Peer-Reviewed Journal Details
Mandatory Fields
Metharom, P;Liu, C;Wang, S;Stalboerger, P;Chen, G;Doyle, B;Ikeda, Y;Caplice, NM
2008
May
Atherosclerosis
Myeloid lineage of high proliferative potential human smooth muscle outgrowth cells circulating in blood and vasculogenic smooth muscle-like cells in vivo
Validated
WOS: 45 ()
Optional Fields
FRACTALKINE RECEPTOR CX(3)CR1 ENDOTHELIAL PROGENITOR CELLS TRANSPLANT ATHEROSCLEROSIS HEMATOPOIETIC ORIGIN STEM-CELLS MONOCYTES PLASTICITY MARKERS FUSION BONE
198
29
38
Emerging experimental data supports a circulating precursor origin for some smooth muscle cells that participate in vasculogenesis but uncertainty exists on the precise phenotype and lineage of these vascular precursors. We determined the lineage of human smooth muscle outgrowth cells (SOC) derived from circulating blood mononuclear cells and smooth muscle-like cells present in regions of vasculogenesis in diseased arteries. Immunophenotypic characterization of SOC was performed using FACS and immunofluorescence (IF). An SOC hierarchy was determined based on in vitro clonogenic and proliferative potential. Lineage of smooth muscle-like cells in vasculogenic regions in vivo was also determined by dual IF for myeloid and smooth muscle specific markers combined with FISH for the X and Y chromosome in diseased vessel of human subjects who had undergone gender mismatched cardiac transplantation. We show here that primary high proliferative potential smooth muscle outgrowth cells (HPP-SOC) expanded in culture from human peripheral blood mononuclear cells (PBMC) and recipient-derived chimeric smooth muscle cells participating in vasculogenesis in vivo share a myeloid phenotype (CD68 and CD14 positivity). Moreover, HPP-SOC in vitro are distinct in being negative for several myeloid markers such as CD11b, CD13 and CD33, and CD45 surface antigens and chimeric SMC in vivo show no evidence of cell fusion propensity. This study provides evidence of a possible myeloid subpopulation origin for smooth muscle outgrowth cells in blood and vasculogenic smooth muscle-like cells in the intima and adventitial microvasculature of diseased arteries. These data have significant implications for understanding the role myeloid cells play in smooth muscle cell biology and vascular remodelling. (c) 2007 Elsevier Ireland Ltd. All rights reserved.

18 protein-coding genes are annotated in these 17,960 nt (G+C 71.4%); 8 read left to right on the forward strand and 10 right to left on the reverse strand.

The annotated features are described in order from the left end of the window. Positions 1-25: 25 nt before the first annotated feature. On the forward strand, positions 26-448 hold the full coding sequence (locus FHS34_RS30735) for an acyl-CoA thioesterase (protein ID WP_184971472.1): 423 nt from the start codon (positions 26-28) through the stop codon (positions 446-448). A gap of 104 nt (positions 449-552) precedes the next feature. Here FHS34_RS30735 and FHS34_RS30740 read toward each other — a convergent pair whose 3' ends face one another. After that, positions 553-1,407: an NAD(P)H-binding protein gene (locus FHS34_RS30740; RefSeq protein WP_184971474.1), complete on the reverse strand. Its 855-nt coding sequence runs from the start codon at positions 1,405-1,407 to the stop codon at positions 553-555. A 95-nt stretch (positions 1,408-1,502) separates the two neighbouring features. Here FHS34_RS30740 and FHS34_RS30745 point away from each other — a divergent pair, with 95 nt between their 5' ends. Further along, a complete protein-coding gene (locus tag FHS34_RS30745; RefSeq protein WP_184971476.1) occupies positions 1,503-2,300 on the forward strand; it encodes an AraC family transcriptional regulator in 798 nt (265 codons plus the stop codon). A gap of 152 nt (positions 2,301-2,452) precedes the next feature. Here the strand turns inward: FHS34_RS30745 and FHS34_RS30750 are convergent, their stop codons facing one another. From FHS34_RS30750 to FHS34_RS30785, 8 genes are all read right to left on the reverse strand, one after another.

CLARE
0021-9150
10.1016/j.atherosclerosis.2007.09.020
Grant Details